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At a time when questions of property and good quality building are very much in the fore, it was quite a relief to speak with Naman: owner of the new and pioneering property development company, Pathak Properties. Coming from a business family background, Naman already possesses the necessary business know-how, but much like the archetypal rugged cowboy also carries that individual explorer’s will and desire to carve out his own vision and ethical niche.
“One of the key ingredients to growth in London,” he commented, “has been the level of landscape regeneration throughout the city. This is evident in areas such as Hammersmith and Fulham, which boast one of the largest regeneration projects in the UK, building thousands of new homes as well as schools, rail infrastructure and retail outlets. In terms of selecting areas we do tend to branch out to those that are still growing, for example Brixton and West Ealing, which is contiguous with Ealing Broadway – a now highly, developed area. We are spreading and going with the property momentum in and around the up and coming neighbourhoods.”
Naman also made sure to emphasise the hard grafting that brought him to this innovative point: “my first business was an estate agent called Kings London, and the co-founder and I did everything ourselves, from painting the walls to the more cerebral aspects of the business. I’ve also had experience with my own recruitment agency within the banking and construction industries, which means I am very well equipped to run my own property development business; from industry connections (good relationships with bankers and various stakeholders) to the types of places that an inhabitant might want to live in, to identifying the best prices for materials and labour and accurately valuing the finished product, I’ve literally done the ground work. It means we can make the best of previously unexplored spaces, and deliver value at each strand of the supply chain.”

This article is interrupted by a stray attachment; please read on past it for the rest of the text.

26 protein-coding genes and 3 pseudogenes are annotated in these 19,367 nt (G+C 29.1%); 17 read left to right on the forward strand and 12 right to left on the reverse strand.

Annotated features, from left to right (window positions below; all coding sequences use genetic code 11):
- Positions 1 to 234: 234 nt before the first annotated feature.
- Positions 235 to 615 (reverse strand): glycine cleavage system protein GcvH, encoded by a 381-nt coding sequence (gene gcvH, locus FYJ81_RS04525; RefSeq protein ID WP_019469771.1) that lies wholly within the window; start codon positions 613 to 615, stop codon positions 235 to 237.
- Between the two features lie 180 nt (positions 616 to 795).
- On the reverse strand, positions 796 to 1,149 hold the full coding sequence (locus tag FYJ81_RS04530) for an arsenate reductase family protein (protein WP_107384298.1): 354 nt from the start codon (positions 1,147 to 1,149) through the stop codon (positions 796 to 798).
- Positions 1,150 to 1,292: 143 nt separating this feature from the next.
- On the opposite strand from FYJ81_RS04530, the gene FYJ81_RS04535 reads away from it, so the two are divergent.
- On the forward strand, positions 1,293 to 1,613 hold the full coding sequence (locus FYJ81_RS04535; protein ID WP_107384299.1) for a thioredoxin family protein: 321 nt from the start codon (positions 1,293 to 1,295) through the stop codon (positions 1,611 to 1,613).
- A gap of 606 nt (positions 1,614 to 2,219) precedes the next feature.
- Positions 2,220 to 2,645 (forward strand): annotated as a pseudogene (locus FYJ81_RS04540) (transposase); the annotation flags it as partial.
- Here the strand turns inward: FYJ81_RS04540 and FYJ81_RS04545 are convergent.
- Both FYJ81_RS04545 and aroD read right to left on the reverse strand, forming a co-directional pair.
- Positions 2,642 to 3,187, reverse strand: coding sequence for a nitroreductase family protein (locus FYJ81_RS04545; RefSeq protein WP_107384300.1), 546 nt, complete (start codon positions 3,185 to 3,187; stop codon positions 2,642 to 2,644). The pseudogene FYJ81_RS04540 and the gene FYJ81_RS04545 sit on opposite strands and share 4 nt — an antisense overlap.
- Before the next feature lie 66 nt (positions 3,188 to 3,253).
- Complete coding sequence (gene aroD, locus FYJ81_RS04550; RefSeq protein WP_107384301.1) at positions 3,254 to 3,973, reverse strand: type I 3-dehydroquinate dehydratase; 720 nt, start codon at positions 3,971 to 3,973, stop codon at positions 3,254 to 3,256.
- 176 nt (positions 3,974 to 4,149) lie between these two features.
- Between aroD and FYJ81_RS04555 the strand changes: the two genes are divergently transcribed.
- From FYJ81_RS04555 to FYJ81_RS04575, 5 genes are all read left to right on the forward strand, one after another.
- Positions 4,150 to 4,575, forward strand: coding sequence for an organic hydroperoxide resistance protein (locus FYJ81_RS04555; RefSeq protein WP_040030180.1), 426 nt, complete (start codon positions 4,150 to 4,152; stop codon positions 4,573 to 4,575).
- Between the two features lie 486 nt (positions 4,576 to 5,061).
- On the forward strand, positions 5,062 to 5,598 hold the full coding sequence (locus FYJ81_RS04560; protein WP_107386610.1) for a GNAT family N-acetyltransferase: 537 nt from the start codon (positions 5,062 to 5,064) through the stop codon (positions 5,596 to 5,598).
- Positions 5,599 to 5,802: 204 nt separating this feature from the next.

Another virtue the young entrepreneur prides himself on is the level of customer experience and care. “Each investor has their own account with us,” he told us, “so they can sign in at any time during the vast development process to check progress, finances and the specifics, and feel in control of the respective project. There is sharing of information and maximum transparency. I’ve been very immersive about the research process too, in terms of finding better quality materials for example. I’ve travelled abroad extensively to educate myself of the best approach to creating the perfect living environment. A top quality porcelain tile might be 30 pounds a square metre here, but it is 7 or 8 pounds when bought from overseas. Conversely, a far superior product from overseas may also cost 30 pounds or more per square metre, so we try and deliver a better quality product to the end user instead of making a financial saving.”